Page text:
Are we redefining what it means to be outdated? The fashion industry is yearning for a revival of a time experienced not so long ago.
By Christopher Prince
The Noughties revolution has sneaked its way into our periphery, riffed on the catwalks, in fashion trends and reverberated back into our wardrobes, waiting to take hold of next season’s trend setters. Dealing with an industry obsessed with the new and revamping the old, with designers producing collections at an exponential rate, vintage has found it’s footing earlier than we could ever expect.
This season’s rebirth of the recent past counteracts everything associated with fashion. Rather than the usual mélange of go-to late sixties-early seventies garb or a nod to the reference-laden eighties, designers looked to their own recent history for inspiration. Trends used to arrive systematically every three decades – consider Grease which stylised a 80s nostalgia for a 50s environment. Today a style comeback is estimated to appear after only 7 years. The influx of technology has played an instrumental part in this turnaround. Ever-expanding consumer awareness no longer relies on just the purchase. People now look to create and curate for an online audience, redefining personality traits and shaping a modern image to counteract the outdated fashion on their backs.
Consumers are bombarded with information and oversaturated with images. It’s only now that they are processing that information and choosing to reject it almost as instantly, redefining the term ‘fast fashion’. In comparison to just a decade ago where trends lasted for at least 6 months, todays consumer demands more from their labels. Designers are pushed to create additional collections or capsules pocketed between each season in order to maintain a financial focus.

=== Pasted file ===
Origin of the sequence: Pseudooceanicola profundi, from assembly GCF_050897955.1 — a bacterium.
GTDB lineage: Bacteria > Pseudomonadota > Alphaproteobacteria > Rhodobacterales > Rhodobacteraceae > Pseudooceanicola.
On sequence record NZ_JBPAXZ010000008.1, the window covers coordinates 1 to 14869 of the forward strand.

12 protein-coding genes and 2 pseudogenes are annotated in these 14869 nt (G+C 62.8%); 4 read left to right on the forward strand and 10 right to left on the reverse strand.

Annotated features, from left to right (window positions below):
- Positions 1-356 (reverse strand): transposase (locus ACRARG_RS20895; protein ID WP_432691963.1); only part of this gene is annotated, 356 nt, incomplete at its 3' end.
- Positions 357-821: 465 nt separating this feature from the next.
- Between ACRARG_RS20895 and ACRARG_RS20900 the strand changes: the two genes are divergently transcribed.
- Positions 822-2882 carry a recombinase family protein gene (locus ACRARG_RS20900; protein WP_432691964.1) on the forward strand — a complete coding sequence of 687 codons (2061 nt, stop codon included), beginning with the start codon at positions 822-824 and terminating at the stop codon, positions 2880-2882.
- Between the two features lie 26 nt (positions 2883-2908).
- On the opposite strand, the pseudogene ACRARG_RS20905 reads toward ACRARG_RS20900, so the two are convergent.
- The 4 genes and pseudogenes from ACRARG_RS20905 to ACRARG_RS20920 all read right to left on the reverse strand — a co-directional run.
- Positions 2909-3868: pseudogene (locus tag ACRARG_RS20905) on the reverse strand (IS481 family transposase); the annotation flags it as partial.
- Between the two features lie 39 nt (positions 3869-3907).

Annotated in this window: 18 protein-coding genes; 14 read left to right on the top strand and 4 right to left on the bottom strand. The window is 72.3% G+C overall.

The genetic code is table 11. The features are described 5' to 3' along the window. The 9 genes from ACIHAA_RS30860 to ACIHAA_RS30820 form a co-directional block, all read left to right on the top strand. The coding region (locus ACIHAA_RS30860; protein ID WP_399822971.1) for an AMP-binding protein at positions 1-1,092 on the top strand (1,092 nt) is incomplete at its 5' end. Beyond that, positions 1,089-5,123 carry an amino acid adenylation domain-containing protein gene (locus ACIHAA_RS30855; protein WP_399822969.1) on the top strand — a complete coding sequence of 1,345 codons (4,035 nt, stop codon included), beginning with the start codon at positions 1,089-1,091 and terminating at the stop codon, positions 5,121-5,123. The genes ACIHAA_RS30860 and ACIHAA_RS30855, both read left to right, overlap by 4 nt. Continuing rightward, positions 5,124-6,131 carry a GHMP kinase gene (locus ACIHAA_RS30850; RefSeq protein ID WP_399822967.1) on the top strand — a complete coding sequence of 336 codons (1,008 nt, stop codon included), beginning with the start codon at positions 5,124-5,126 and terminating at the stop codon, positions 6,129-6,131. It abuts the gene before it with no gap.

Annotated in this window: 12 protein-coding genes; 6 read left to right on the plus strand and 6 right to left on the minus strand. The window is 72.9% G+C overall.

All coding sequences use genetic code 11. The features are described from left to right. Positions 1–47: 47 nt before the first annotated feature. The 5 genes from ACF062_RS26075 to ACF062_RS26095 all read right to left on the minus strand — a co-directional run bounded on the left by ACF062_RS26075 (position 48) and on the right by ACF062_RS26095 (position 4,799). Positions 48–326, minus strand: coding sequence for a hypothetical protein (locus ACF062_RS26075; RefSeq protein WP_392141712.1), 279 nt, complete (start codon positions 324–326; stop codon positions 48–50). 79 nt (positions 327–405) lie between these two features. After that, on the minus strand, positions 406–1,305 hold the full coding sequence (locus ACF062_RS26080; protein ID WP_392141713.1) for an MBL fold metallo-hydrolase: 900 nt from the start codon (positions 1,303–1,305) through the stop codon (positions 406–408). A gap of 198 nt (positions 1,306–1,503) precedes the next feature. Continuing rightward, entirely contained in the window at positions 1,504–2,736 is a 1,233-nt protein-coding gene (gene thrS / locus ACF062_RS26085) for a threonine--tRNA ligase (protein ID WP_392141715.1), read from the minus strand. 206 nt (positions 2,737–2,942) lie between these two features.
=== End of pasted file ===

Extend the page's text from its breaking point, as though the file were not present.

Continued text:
Aside from the consumer, the Noughties gave us a fresh start and a new understanding of modernity. It carried over the party appeal of the Nineties and rebranded what was already familiar. This notion is already being celebrated on the catwalks. Sportswear, though a stalwart seasonal trend, found its footing with new masculine undertones, derivative of early Noughties Blur or Oasis. The juggernaut model icons from the early 2000s – Gemma Ward and Lara Stone, were catapulted back into relevance on the runway of Prada’s latest SS15 collection. Carine Roitfeld reintroduced the restraint of Noughties elegance with her tried and true Parisian aesthetic on the cover of her fifth CR Fashion Book featuring the extraordinary Beyoncé. Whilst Erykah Badu, made famous for her sophomore album, Mama’s Gun (2000) fronted last season’s Givenchy campaign, and is now firmly embedded as part of the historic fashion house.
Where the Noughties differentiated itself from the grunge aesthetic of the Nineties was the immediacy of the celebrity status. The rise of the designer ‘it’ bag was bred as a status symbol, a piece of arm candy worth astronomical sums. Though superficial, the Noughties had its philanthropic moment. Fashion became green and environmentally friendly. Style was no longer a statement but also a political issue thanks to the ‘Make Poverty History’ kick starter, allowing brands to harness fashion to improve a bigger cause in the developing world.
Closer to home fashion became democratised. For the first time the average consumer could dress in the latest catwalk looks from head-to-toe without feeling financial stress. Designers like Karl Lagerfeld and Roland Mouret created diffusion lines for more affordable brands and celebrity collaborations from the likes of Madonna and Victoria Beckham inspired a generation to upscale their wardrobes. People increasingly became obsessed with image, society and most importantly, celebrity.
So how does this mindset translate to 2015? We look forward whilst maintaining the past by reinventing what modernity meant in the noughties. Instead of an oversaturation of trends and seasonal collections we take time out of the equation and instead dress exactly how we want.